The biggest advantage of partials is their low cost.  They are, by far, the most affordable way to replace missing teeth.

Partials have the advantage of replacing multiple teeth within a single appliance, without increasing the cost.

Partials do not take long to make.  You will have your appliance and “new teeth” within several weeks, which include multiple appointments for molds, scans and fittings.

Disadvantages of Partials

Unfortunately, partials have the worst cosmetic appearance.  Often the clasps are visible, or the fake teeth do not blend in seamlessly with the natural teeth.

Discomfort and inability to chew well are common complaints with removable partials.

Damage to the supporting teeth, including cracking and gum recession, is a risk with partials.  This lowers the long-term lifespan of a partial.  If you lose a supporting tooth, the partial must be remade.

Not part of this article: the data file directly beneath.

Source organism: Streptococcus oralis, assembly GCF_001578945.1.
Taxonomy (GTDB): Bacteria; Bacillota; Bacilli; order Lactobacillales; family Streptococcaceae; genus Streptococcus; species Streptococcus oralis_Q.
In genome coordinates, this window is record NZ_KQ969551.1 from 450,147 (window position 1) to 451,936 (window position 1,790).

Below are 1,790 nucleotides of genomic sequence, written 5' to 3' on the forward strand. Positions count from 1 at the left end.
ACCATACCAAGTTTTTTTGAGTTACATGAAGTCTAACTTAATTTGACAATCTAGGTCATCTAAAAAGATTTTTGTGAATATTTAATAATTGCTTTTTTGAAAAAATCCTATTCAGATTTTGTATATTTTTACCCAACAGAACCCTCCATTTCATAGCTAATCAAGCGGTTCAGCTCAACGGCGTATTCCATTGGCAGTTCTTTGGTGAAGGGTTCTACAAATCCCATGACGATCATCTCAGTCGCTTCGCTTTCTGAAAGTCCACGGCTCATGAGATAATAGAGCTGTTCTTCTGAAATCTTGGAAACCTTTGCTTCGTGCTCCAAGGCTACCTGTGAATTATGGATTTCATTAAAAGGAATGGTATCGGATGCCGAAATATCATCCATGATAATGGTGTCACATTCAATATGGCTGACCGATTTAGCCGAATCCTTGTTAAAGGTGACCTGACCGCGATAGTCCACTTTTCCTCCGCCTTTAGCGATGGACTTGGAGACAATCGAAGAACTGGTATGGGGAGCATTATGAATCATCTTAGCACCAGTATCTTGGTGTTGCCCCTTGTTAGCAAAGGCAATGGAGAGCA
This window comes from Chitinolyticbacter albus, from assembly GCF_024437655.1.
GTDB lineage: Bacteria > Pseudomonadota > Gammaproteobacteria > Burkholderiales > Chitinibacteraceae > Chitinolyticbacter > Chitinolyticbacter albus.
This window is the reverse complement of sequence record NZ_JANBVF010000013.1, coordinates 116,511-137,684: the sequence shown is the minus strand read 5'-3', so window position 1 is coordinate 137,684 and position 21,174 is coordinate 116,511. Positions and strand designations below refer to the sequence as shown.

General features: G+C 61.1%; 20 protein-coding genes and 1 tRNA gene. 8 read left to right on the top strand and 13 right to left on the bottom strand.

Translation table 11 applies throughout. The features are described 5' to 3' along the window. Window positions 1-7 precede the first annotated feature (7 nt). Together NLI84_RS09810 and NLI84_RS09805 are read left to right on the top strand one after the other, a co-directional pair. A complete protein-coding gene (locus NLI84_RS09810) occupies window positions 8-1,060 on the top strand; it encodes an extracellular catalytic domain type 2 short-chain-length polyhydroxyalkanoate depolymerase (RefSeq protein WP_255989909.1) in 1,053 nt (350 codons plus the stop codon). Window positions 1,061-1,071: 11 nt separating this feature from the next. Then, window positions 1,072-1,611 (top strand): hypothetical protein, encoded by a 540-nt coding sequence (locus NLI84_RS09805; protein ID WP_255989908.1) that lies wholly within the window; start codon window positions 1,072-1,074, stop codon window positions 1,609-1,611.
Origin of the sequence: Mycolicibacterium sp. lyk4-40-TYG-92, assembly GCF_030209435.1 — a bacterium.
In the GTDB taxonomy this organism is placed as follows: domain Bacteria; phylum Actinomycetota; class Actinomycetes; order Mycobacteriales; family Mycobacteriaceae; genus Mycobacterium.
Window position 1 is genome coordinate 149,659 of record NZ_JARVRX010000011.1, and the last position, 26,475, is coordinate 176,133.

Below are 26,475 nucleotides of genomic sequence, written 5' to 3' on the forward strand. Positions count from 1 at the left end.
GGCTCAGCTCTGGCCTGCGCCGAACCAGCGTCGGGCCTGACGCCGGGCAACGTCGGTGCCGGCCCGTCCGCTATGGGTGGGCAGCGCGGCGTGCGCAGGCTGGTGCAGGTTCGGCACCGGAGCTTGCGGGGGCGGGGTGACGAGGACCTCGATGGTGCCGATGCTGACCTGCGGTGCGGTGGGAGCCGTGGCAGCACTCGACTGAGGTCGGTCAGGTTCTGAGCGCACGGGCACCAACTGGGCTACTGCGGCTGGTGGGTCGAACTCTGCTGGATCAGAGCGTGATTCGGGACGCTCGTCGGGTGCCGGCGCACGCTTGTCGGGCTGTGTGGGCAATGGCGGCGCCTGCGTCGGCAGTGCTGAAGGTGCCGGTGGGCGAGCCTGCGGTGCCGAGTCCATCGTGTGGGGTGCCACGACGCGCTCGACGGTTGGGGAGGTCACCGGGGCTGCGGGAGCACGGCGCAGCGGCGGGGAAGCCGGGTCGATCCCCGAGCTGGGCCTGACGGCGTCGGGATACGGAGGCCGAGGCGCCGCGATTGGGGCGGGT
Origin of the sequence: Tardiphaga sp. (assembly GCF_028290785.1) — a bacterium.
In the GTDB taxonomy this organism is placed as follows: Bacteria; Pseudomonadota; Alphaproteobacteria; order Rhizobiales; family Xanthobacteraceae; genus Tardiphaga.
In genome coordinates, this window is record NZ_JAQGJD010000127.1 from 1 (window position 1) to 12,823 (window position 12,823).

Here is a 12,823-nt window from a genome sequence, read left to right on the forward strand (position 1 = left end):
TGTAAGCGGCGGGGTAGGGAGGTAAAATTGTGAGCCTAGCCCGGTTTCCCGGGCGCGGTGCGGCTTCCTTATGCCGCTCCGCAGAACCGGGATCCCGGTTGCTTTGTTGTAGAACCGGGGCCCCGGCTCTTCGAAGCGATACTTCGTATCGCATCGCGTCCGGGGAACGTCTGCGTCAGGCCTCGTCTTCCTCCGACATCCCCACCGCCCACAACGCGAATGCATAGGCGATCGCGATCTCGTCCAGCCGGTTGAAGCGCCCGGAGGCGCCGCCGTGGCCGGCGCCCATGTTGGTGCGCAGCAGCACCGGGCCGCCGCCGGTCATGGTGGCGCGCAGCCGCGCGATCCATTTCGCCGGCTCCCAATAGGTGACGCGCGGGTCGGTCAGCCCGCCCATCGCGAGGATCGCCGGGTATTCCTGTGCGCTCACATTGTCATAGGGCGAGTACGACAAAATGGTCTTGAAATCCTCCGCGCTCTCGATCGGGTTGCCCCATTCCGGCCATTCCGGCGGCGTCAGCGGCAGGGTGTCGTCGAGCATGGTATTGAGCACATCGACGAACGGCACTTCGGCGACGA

There is a potential for speech changes (i.e. lisping) due to the thickness of the base material that encroaches on tongue space.

Non-Removable Tooth Replacement Options

Non-removable tooth replacements are generally more desirable than removable ones because they have a better cosmetic appearance and no risk for loosening and embarrassing someone.  While both of these non-removable options share some advantages, they are quite different in nature.

Tooth-Supported Replacement (Bridge)

A fixed partial denture, or FPD, is typically referred to as a “bridge”.  This options requires teeth on each side of the missing tooth, so this is not an option if the missing tooth is at the very back of the mouth.  You must have an anchor on both sides for a bridge.  The most common type of bridge utilizes full surface crowns on both neighboring teeth to support a pontic (fake tooth) in the missing space.  If a single tooth is missing, a bridge will contain three units (the single missing tooth plus the tooth in front plus the tooth behind).